RES-529 is Restror Genex Corporation’s novel formulation targeting different signal transduction pathways to inhibit cell growth, differentiation, and proliferation. This drug is therapeutically important in treating a wide spectrum of diseases, including cancer related to ophthalmology and dermatology.
History of RES-529
The company’s most recent endeavor included preclinical trials testing the effects of the drug in animal models with idiopathic pulmonary fibrosis (IPF).
The results of this study, titled “The Novel TOR Complex 1/2 Inhibitor RestorGenex 529 (RES-529) Inhibits Human Lung Myofibroblast Differentiation,” were presented at the American Thoracic Society International Conference in Denver, Colorado, in 2015, and displayed both in vitro and in vivo studies involving effects of RES-529 in inhibiting some of the major pathways (PI3K/Akt/mTOR) playing a pivotal role in IPF.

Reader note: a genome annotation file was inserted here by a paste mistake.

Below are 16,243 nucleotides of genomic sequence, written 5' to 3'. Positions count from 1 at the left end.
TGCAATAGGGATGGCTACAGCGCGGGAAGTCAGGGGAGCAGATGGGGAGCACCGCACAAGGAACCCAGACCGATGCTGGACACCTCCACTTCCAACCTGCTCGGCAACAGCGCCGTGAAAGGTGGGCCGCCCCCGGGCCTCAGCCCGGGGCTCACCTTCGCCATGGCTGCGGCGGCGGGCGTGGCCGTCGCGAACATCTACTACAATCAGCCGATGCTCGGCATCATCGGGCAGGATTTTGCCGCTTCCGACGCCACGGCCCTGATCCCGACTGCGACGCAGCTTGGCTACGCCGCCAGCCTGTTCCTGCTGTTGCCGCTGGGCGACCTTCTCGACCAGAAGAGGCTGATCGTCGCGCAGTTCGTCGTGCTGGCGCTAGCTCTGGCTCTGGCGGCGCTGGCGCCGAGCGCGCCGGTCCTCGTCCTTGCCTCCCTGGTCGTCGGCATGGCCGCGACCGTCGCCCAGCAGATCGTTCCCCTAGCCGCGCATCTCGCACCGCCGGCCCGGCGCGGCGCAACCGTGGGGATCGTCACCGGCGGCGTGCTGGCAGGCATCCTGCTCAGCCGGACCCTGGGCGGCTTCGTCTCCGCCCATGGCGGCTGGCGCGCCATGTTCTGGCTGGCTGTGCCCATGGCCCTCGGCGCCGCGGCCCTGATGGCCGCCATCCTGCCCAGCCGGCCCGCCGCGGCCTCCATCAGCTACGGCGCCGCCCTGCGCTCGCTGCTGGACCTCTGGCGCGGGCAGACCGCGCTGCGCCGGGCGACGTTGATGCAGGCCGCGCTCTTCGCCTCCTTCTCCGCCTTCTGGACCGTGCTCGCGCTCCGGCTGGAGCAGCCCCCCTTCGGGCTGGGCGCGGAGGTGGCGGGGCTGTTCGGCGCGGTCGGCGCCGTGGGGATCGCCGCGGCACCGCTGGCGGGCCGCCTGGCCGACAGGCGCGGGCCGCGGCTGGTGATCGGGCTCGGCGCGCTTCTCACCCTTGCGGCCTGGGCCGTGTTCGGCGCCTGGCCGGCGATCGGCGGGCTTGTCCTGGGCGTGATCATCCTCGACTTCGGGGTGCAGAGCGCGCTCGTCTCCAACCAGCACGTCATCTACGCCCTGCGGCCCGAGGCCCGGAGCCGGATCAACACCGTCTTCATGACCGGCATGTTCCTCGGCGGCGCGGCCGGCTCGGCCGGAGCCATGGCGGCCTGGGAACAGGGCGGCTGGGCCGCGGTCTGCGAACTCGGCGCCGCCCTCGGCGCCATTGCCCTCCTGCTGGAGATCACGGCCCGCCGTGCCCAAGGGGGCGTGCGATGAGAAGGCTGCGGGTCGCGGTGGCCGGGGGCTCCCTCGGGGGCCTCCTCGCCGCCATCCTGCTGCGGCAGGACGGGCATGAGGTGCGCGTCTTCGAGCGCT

How RES-529 Works
Myofibriloblasts are one of the major contributors to scarring and fibrosis of tissues due to excessive secretion of collagen, and their growth, differentiation, and proliferation. It does so with the help of growth factors like TGF-ß (Transformation Growth Factor Beta) and VEGF (Vascular Endothelial Growth Factor), and pro-inflammatory proteins like TNF-α (Tumor Necrosis Factor alpha) and IL-1β (Interleukin 1 beta).
TGF-ß is responsible for mediating cell-signaling pathways, with PI3K/Akt/mTOR considered the most important. This pathway helps in the synthesis of protein complexes TORC1 and TORC2 (Target of Rifampicin 1 and 2) — the functional complexes of the TOR protein — a regulator for cell growth, nutrition, and metabolism.
RES-529 inhibits the TGF-ß mediated activation of the PI3K/Akt/mTOR pathway, and inhibits differentiation of myofibroblasts. This inhibitory activity, which held the key to its anti-fibrotic potential, was well demonstrated in animal models.
Next Steps for RES-529
Some of the other diseases eyed for clinical trials for RES-529 include age-related macular degeneration (in ophthalmology) and glioblastoma (in oncology).
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